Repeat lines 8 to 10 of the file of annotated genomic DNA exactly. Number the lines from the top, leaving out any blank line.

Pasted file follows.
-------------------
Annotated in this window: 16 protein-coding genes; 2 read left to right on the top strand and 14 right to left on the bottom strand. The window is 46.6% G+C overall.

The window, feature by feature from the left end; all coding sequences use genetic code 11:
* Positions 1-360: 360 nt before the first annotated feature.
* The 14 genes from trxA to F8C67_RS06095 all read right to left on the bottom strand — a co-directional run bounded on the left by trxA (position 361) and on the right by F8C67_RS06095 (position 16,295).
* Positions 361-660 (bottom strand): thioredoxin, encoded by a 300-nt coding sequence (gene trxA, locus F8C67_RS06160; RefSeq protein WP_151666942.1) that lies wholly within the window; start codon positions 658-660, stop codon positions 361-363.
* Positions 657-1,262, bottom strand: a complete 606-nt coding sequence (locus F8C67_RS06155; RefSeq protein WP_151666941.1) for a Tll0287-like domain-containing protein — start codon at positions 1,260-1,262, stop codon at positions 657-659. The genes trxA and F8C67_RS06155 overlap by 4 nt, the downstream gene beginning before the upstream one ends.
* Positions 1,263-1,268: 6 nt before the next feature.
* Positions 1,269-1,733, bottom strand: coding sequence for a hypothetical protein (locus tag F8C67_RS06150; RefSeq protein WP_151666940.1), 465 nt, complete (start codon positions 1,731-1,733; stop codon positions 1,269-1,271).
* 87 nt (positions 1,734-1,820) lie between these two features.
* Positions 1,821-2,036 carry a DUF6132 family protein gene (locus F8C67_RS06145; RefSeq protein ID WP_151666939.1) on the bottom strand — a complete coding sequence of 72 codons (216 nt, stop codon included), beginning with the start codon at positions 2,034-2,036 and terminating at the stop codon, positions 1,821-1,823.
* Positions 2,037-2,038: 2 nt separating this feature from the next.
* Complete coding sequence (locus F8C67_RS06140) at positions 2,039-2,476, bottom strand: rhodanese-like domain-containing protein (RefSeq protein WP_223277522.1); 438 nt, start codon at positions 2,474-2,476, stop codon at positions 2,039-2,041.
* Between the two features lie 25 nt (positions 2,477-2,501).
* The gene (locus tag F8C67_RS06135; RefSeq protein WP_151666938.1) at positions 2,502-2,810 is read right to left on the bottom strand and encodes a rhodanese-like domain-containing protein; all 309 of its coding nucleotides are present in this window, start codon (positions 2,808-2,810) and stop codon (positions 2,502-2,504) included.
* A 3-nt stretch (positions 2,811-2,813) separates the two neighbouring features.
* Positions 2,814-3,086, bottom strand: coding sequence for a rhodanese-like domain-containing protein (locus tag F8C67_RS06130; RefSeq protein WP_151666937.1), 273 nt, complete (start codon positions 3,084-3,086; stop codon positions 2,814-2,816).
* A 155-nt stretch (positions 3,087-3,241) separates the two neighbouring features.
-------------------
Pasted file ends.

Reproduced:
* Positions 1,269-1,733, bottom strand: coding sequence for a hypothetical protein (locus tag F8C67_RS06150; RefSeq protein WP_151666940.1), 465 nt, complete (start codon positions 1,731-1,733; stop codon positions 1,269-1,271).
* 87 nt (positions 1,734-1,820) lie between these two features.
* Positions 1,821-2,036 carry a DUF6132 family protein gene (locus F8C67_RS06145; RefSeq protein ID WP_151666939.1) on the bottom strand — a complete coding sequence of 72 codons (216 nt, stop codon included), beginning with the start codon at positions 2,034-2,036 and terminating at the stop codon, positions 1,821-1,823.